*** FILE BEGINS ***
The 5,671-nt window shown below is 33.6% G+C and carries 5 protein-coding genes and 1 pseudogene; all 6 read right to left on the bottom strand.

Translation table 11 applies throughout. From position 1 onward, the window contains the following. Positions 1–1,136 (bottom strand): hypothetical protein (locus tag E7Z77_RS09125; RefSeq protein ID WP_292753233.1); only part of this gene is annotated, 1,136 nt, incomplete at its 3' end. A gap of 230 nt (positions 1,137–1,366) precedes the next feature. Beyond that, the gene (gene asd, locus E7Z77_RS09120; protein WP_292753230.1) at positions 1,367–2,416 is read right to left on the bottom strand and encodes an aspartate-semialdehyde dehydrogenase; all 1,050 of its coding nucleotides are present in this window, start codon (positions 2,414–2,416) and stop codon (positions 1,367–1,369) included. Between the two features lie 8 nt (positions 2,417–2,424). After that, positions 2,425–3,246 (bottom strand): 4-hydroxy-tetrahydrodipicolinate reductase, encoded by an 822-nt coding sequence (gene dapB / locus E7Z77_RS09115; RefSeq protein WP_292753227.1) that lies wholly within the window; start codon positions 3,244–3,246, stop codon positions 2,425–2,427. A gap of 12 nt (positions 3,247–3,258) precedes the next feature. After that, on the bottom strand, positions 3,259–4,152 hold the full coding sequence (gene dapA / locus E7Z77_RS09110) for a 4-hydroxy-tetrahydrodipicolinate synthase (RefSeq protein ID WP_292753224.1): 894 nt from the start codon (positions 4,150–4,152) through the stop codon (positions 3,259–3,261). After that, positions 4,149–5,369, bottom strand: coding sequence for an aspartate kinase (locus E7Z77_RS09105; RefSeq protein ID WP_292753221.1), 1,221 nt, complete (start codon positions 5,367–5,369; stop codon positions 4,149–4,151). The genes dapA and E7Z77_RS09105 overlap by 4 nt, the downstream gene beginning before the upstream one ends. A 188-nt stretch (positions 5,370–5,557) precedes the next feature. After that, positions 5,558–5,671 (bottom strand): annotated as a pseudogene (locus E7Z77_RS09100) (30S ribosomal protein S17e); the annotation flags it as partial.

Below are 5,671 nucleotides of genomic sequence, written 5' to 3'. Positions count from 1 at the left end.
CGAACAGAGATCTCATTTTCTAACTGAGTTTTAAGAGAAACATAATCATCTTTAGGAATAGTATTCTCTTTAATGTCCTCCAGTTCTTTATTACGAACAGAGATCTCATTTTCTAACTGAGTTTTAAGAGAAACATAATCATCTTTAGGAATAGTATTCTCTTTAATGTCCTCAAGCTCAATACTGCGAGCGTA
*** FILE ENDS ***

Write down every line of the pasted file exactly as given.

The 5,671-nt window shown below is 33.6% G+C and carries 5 protein-coding genes and 1 pseudogene; all 6 read right to left on the bottom strand.

Translation table 11 applies throughout. From position 1 onward, the window contains the following. Positions 1–1,136 (bottom strand): hypothetical protein (locus tag E7Z77_RS09125; RefSeq protein ID WP_292753233.1); only part of this gene is annotated, 1,136 nt, incomplete at its 3' end. A gap of 230 nt (positions 1,137–1,366) precedes the next feature. Beyond that, the gene (gene asd, locus E7Z77_RS09120; protein WP_292753230.1) at positions 1,367–2,416 is read right to left on the bottom strand and encodes an aspartate-semialdehyde dehydrogenase; all 1,050 of its coding nucleotides are present in this window, start codon (positions 2,414–2,416) and stop codon (positions 1,367–1,369) included. Between the two features lie 8 nt (positions 2,417–2,424). After that, positions 2,425–3,246 (bottom strand): 4-hydroxy-tetrahydrodipicolinate reductase, encoded by an 822-nt coding sequence (gene dapB / locus E7Z77_RS09115; RefSeq protein WP_292753227.1) that lies wholly within the window; start codon positions 3,244–3,246, stop codon positions 2,425–2,427. A gap of 12 nt (positions 3,247–3,258) precedes the next feature. After that, on the bottom strand, positions 3,259–4,152 hold the full coding sequence (gene dapA / locus E7Z77_RS09110) for a 4-hydroxy-tetrahydrodipicolinate synthase (RefSeq protein ID WP_292753224.1): 894 nt from the start codon (positions 4,150–4,152) through the stop codon (positions 3,259–3,261). After that, positions 4,149–5,369, bottom strand: coding sequence for an aspartate kinase (locus E7Z77_RS09105; RefSeq protein ID WP_292753221.1), 1,221 nt, complete (start codon positions 5,367–5,369; stop codon positions 4,149–4,151). The genes dapA and E7Z77_RS09105 overlap by 4 nt, the downstream gene beginning before the upstream one ends. A 188-nt stretch (positions 5,370–5,557) precedes the next feature. After that, positions 5,558–5,671 (bottom strand): annotated as a pseudogene (locus E7Z77_RS09100) (30S ribosomal protein S17e); the annotation flags it as partial.

Below are 5,671 nucleotides of genomic sequence, written 5' to 3'. Positions count from 1 at the left end.
CGAACAGAGATCTCATTTTCTAACTGAGTTTTAAGAGAAACATAATCATCTTTAGGAATAGTATTCTCTTTAATGTCCTCCAGTTCTTTATTACGAACAGAGATCTCATTTTCTAACTGAGTTTTAAGAGAAACATAATCATCTTTAGGAATAGTATTCTCTTTAATGTCCTCAAGCTCAATACTGCGAGCGTA